Add Andrew McAfee’s name to the list of cornucopians-come-lately hawking data-stuffed books supporting a verity some of us have known for decades: Economic freedom is good for the environment.
In “More From Less: The Surprising Story of How We Learned to Prosper Using Fewer Resources — and What Happens Next,” the Massachusetts Institute of Technology scientist explores the factors that enable mankind to “tread more lightly on the earth instead of stripping it bare.”
To anyone who’s been paying attention, the author’s thesis is not at all “surprising.” Eco-health in the developed world has been headed in the right direction for the last half-century or so. Reforestation, boosted air quality, species recovery — the evidence is abundant. Throw in a rock-bottom birthrate, a populace addicted to digital devices, and a globalized marketplace that forces companies into relentless thrift, and it should come as no shock “not only that Americans (are) consuming fewer resources per capita … but also that they (are) consuming less in total of some of the most important building blocks of an economy.”
The conservation revolution McAfee describes was not uncovered by him, but Jesse H. Ausubel, an environmental scientist who penned “The Return of Nature: How Technology Liberates the Environment.” “More From Less’s” author read the essay four years ago, and thought, “Well, that can’t be right.”
The fact that an academic associated with an institution perched at the pinnacle of the U.S. scientific-technological elite initially considered the concept of dematerialization unthinkable is, depressingly, instructive. Cambridge-dwellers aren’t known for bucking the American establishment’s consensus that capitalistic greed and waste are destroying Mother Gaia. But give McAfee credit for realizing how wrong he was, and going public. His book borrows from Ausubel’s findings, as well as those of U.K.-based writer Chris Goodall, but makes numerous original investigations — e.g., rare earth elements, railroad logistics, plastics and auto engines.
Nickel, copper, steel and gold are “post-peak’ in America. That is, “the country hit its maximum consumption of each of them some years ago and has seen generally declining use since then.” Ditto for fertilizer and water for agriculture. Stone, cement, timber, paper? Our appetite for them is down, in absolute terms, too.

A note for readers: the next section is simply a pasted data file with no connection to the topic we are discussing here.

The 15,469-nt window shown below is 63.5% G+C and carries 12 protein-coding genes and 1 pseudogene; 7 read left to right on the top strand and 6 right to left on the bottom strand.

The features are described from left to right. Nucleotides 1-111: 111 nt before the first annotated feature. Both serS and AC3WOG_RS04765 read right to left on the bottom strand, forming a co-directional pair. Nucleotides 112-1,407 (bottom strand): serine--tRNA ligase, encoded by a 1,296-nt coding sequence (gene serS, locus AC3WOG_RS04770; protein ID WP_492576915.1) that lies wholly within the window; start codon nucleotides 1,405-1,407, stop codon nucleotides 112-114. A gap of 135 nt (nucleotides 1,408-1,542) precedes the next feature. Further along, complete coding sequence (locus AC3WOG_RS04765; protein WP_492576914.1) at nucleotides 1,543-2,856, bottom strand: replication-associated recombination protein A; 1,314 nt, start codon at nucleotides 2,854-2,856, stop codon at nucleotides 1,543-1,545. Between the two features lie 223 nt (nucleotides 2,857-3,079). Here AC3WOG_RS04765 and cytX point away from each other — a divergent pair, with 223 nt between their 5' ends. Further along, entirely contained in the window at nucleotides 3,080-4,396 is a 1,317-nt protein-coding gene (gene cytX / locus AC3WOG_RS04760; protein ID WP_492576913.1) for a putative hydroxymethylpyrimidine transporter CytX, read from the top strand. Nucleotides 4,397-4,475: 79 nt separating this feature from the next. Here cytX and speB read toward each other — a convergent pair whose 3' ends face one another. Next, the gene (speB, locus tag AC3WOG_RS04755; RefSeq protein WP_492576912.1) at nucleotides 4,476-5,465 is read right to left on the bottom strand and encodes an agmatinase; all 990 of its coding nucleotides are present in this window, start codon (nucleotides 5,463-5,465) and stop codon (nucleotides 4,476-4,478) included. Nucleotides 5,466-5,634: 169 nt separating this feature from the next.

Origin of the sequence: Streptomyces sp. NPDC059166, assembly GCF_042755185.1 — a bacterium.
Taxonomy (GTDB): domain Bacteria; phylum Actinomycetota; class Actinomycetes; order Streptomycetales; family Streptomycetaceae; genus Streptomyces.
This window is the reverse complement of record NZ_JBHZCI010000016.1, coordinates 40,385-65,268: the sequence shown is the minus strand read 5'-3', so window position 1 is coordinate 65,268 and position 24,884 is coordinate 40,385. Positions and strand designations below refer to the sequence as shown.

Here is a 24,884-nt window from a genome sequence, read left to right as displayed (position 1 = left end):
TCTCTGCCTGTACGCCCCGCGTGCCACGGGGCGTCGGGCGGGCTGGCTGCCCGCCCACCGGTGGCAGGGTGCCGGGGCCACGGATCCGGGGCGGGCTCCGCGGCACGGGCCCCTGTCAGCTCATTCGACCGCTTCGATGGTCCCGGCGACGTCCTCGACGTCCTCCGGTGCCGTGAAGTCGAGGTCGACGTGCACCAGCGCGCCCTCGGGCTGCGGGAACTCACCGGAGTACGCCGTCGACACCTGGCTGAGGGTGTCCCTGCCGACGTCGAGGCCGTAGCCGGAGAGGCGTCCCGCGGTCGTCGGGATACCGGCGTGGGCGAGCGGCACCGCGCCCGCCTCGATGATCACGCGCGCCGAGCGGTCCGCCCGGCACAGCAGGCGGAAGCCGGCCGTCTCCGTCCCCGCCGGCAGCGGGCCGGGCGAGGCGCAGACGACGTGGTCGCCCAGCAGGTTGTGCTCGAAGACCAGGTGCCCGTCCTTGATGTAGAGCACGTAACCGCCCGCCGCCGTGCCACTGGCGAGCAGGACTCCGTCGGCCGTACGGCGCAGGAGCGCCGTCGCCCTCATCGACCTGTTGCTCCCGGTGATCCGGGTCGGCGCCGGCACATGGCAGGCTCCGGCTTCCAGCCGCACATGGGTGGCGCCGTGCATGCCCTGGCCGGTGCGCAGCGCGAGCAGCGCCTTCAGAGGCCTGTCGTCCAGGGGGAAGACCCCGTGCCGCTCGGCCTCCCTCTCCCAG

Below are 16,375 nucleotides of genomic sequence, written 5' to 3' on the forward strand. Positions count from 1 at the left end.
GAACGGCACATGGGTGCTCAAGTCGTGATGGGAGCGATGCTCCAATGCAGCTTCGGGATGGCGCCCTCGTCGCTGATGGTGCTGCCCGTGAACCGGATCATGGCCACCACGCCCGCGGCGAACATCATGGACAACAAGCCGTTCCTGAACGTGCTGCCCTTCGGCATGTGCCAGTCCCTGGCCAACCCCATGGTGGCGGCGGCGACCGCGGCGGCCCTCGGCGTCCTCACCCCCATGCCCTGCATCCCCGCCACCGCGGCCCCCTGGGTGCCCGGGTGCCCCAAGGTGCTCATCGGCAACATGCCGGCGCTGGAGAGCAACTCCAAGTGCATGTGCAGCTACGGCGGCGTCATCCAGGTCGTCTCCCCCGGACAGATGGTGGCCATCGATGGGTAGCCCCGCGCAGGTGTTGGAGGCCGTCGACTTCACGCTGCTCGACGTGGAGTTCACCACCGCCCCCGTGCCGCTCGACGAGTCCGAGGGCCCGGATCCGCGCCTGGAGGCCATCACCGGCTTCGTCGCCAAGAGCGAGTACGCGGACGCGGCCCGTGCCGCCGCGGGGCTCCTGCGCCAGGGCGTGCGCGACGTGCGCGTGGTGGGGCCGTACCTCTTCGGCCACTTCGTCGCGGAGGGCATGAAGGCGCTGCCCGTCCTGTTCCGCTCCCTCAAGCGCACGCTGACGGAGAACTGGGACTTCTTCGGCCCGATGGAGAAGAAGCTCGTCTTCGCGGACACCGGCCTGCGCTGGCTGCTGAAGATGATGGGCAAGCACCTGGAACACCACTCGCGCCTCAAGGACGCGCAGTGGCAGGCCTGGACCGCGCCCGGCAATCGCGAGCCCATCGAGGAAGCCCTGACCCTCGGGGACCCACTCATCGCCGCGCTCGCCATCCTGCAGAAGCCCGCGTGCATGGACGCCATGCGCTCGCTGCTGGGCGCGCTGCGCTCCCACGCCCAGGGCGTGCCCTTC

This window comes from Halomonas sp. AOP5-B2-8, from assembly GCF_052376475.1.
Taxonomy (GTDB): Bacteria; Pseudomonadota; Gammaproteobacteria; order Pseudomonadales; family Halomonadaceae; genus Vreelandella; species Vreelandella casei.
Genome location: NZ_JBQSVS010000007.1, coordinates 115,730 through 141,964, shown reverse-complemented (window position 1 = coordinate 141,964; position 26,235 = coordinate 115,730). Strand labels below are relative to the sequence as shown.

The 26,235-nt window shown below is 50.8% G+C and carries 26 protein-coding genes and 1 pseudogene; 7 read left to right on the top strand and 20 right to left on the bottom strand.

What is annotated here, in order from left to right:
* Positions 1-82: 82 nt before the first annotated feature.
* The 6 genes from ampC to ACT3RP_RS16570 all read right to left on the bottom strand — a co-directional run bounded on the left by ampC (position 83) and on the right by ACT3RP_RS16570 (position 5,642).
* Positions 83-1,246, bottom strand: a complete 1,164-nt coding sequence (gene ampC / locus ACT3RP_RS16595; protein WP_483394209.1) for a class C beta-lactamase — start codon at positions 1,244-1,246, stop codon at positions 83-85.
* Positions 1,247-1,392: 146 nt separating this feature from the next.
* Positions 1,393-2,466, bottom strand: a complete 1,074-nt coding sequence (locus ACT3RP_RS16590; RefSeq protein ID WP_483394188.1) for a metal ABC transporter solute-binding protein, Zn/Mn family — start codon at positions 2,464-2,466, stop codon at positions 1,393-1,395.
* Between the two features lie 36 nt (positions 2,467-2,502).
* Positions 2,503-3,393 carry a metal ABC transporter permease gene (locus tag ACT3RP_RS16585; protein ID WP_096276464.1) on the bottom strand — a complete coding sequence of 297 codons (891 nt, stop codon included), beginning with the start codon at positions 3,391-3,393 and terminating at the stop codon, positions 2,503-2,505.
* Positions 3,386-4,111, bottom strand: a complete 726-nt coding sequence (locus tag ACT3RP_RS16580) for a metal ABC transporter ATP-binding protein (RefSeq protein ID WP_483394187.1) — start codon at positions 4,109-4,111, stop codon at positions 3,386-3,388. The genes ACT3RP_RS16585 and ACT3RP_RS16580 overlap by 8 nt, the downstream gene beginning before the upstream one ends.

“Of the seventy-two resources tracked by the (U.S. Geological Survey),” McAfee writes, “from aluminum to antimony through vermiculite and zinc, only six are not yet post-peak. If shiny ornamental stones are excluded from the analysis, then more than 90 percent of total 2015 resource spending in America was on post-peak materials.”
After laying out the stats, “More From Less” describes why we’re getting more from less. McAfee’s “four paths to dematerialization” are “slim, swap, optimize, and evaporate.”
Slim: While the first aluminum cans weighed 85 grams, by 2011, their mass had dipped below 13 grams.
Swap: The fracking revolution made clean-burning natural gas more attractive than coal for electricity generation.
Optimize: Airlines “improved their load factors — essentially the percentage of seats occupied on flights — from 56 percent in 1971 to 81 percent in 2018.”
Evaporate: By fully or partly replacing cameras, radios, scanners, flashlights, calculators, compasses and dozens of other gadgets, smartphones (and tablets, McAfee could have added) “use vastly less metal, plastic, glass and silicon than did the devices they have replaced and don’t need media such as paper, discs, tape, or film.”
McAfee goes on to competently explain “how well technological progress and capitalism work together,” but stumbles badly with his simplistic assertions that “public awareness” and “responsive government” foster dematerialization. Another serious misstep is his pitiable inability to see climate-change hysteria for what it is. (Far from using “virtually no resources,” wind and solar, due to their intermittency, flaccid energy intensity, and distance from population centers, are ludicrously inefficient. If anything, a world that runs on “renewables” would contribute to rematerialization.)
In 1997, Julian Simon, the greatest doom-debunker who ever lived, told WIRED that the “material conditions of life will continue to get better for most people, in most countries, most of the time, indefinitely.” But, the economist added, “many people will continue to think and say that the conditions of life are getting worse.”
“More From Less,” despite its considerable flaws, is a welcome addition to the rich body of literature that disproves Big Alarmism’s facile agitprop. And the book has MIT’s imprimatur. But as Simon knew, there is a lot of money in telling the ignorant that the world is coming to an end. A lot of political power, too. McAfee’s book should win many converts. But it probably won’t.